Sunday, December 21, 2014

Eight More Christmas Books

And Then Comes Christmas. Tom Brenner. Illustrated by Jana Christy. 2014. Candlewick Press. 32 pages. [Source: Review copy]

With some picture books, you almost have to read them a few times before you decide if you like them or not. Such is the case with Tom Brenner's And Then Comes Christmas.

And Then Comes Christmas is all about establishing atmosphere and celebrating traditions. Atmosphere is established by description and detail. Phrases like "bare branches rake across the sky" and "romp in snow as smooth as bedcovers." Traditions are celebrated: choosing a tree, decorating a tree, making cookies, wrapping presents, reading stories, attending programs, making crafts, seeing Santa at the mall, etc. Some traditions will likely be familiar. Some may not be. Not every child gets to play in the snow before Christmas--or after Christmas, for that matter! But all children could choose to make paper snowflakes to decorate their windows.

It is a book that slowly and gently counts down to Christmas. (Though not with actual numbers.) There is a certain pattern to it...multiple when/then passages.

I think my favorite when/then passage is:
When elves and reindeer appear in stores, and small trains race through toy villages, and piles of presents nestle in cotton drifts...Then hop from foot to foot, waiting to sit on Santa's knee."
I like this one well enough. But I would hate to have to diagram any of these sentences!

How the Grinch Stole Christmas. Dr. Seuss. 1957. Random House. 64 pages. [Source: Review copy]

I love it. Of course I love it. How could I not? Now, I will admit that I didn't read the actual book until I was an adult. It wasn't one of the Seuss books that I owned growing up. But the christmas special--the cartoon--is one I've seen dozens and dozens of times. The book itself is lovely. If you love one, you'll love the other.

So in case you're unfamiliar with the book or special, The Grinch hates Christmas. His neighbors, the Whos in Who-ville, love Christmas. He is super-cranky this year, and, he decides to steal it. He thinks Christmas is all about the stuff. Take the stuff, do away with it altogether, right? Wrong. The Whos in Who-ville teach the Grinch a lesson about joy.

One of my favorite things about it is it's just SO quotable. Here are a few of my favorite lines:
Every who down in Who-ville liked Christmas a lot...But the Grinch, who lived just north of Who-ville, did NOT!
And THEN they'd do something he liked least of all! Every who down in Who-ville, the tall and the small, would stand close together, with Christmas bells ringing. They'd stand hand-in-hand. And the Whos would start singing. They'd sing! And they'd sing! AND they'd SING! SING! SING!
Then he slid down the chimney. A rather tight pinch. But, if Santa could do it, then so could the Grinch.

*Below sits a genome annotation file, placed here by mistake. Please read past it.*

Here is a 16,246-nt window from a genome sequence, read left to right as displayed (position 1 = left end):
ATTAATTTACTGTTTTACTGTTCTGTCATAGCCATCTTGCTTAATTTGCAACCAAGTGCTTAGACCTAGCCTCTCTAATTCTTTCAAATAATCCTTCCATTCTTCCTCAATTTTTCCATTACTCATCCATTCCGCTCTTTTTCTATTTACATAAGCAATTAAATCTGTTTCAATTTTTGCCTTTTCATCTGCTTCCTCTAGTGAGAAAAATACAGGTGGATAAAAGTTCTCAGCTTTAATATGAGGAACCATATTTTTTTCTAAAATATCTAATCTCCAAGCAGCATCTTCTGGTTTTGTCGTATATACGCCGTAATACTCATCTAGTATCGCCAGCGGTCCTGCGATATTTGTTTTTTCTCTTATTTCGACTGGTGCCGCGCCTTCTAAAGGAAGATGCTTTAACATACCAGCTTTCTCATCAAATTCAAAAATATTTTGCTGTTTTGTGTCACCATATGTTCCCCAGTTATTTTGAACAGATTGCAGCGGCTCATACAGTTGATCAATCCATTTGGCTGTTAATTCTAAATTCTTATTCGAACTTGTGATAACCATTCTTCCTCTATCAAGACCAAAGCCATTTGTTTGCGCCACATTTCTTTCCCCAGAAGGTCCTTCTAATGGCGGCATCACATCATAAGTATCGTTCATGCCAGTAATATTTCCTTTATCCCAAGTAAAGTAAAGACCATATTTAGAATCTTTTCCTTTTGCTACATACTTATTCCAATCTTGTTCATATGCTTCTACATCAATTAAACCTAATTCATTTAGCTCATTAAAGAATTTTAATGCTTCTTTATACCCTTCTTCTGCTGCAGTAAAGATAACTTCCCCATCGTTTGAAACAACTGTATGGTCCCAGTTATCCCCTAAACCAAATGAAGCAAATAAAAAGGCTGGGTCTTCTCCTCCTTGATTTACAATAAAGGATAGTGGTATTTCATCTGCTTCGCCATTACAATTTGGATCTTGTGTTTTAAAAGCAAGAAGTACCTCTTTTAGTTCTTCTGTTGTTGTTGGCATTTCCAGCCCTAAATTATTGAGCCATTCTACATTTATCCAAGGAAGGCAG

Then the last thing he took was the log for their fire! Then he went up the chimney, himself, the old liar.
It came without ribbons! It came without tags! It came without packages, boxes, or bags!"

'Twas the Night Before Christmas. Clement C. Moore. Illustrated by Jessie Willcox Smith. 1823/1912. HMH. 32 pages. [Source: Review copy]

I've read 'Twas the Night Before Christmas plenty of times before. But this is the first time I've read the edition of the poem published as a picture book in 1912 with illustrations by Jessie Willcox Smith.

The poem itself is as delightful as it ever is. I think this is a poem that feels familiar no matter what. You don't have to seek it out year after year. It just finds you and sticks. It's just part of the Christmas culture. (I love the Sesame Street play starring Bert and Ernie as featured in Muppet Family Christmas.)

It was interesting to see the illustrations from this time period. (You may see the illustrations at project gutenberg.) Did I love the illustrations? Not particularly.

The Nutcracker and the Mouse King. E.T.A. Hoffmann. Adapted by Wren Maysen. Illustrated by Gail de Marcken. 2009. 56 pages. [Source: Review copy]

I am not as familiar with the original story (1816) as I am the story of the ballet. (The two are different.) It's an odd book. I'll be honest. It is just as strange as Alice in Wonderland. (Though, of course, The Nutcracker and the Mouse King came decades before Alice.)

Marie Stahlbaum is the heroine of The Nutcracker and the Mouse King. The book opens with Marie and her brother, Fritz, playing together and waiting, waiting, waiting for all the delights of Christmas. They are waiting to enter the large drawing room where the tree is, and where the presents are. Their mother and father are there as well. As is Godfather Drosselmeier. There is a new doll, Clara, for Marie. There are new toy soldiers for Fritz. And there is a lovely toy castle, Marzipan Castle, for them both. The Nutcracker is a gift for the whole family. Marie does take special interest in it, this interest remains despite the fact that Fritz breaks the Nutcracker when he's showing off.

Marie stays up past her bedtime in the drawing room. This is when things get strange: seeing Godfather Drosselmeier on top of the clock, seeing all the mice attack, seeing the Mouse King, etc. She witnesses a battle. Towards the close of that battle, she throws a slipper at the wicked Mouse King.

Marie awakens in bed the next day. Her mother had found her bleeding on the floor near the tree and toy cupboard. She spends the next few days at least in bed. Spending so much time in bed might seem horrible, and, perhaps Marie found it to be so part of the time at least. But her Godfather tells her strange stories which she believes of course.

Plenty of The Nutcracker and the Mouse King is the Godfather's strange, strange story. This story is about "a king, a queen, some mice, and a young princess named Pirlipat." The story is rich in detail:
Princess Pirlipat was very lovely. She had flawless white skin, with bright blue eyes and flowing locks of golden hair. The generals, noblemen, and ministers of the state all told the king and queen that they had never seen a baby like the princess. Not only was the princess beautiful, but she was also born with two perfect rows of teeth!
The queen insisted that Princess Pirlipat's cradle always be guarded. The royal guards were placed at Pirlipat's door, and directly beside her cradle sat six nurses...and with these six nurses sat six big cats. The nurses had strict orders from the queen to keep one cat in each of their laps and pet them all day and all night so that they would never stop purring. This was indeed strange. No one knew why the queen went to such lengths to protect her princess, but still, every night, the sound of purring cats echoed throughout the castle. But the queen had a very good reason to be on guard, for a curse had been placed on her family.
Readers learn of the family curse, of course. And it's something. The story becomes more and more bizarre as it unfolds. But to Marie, it is completely captivating.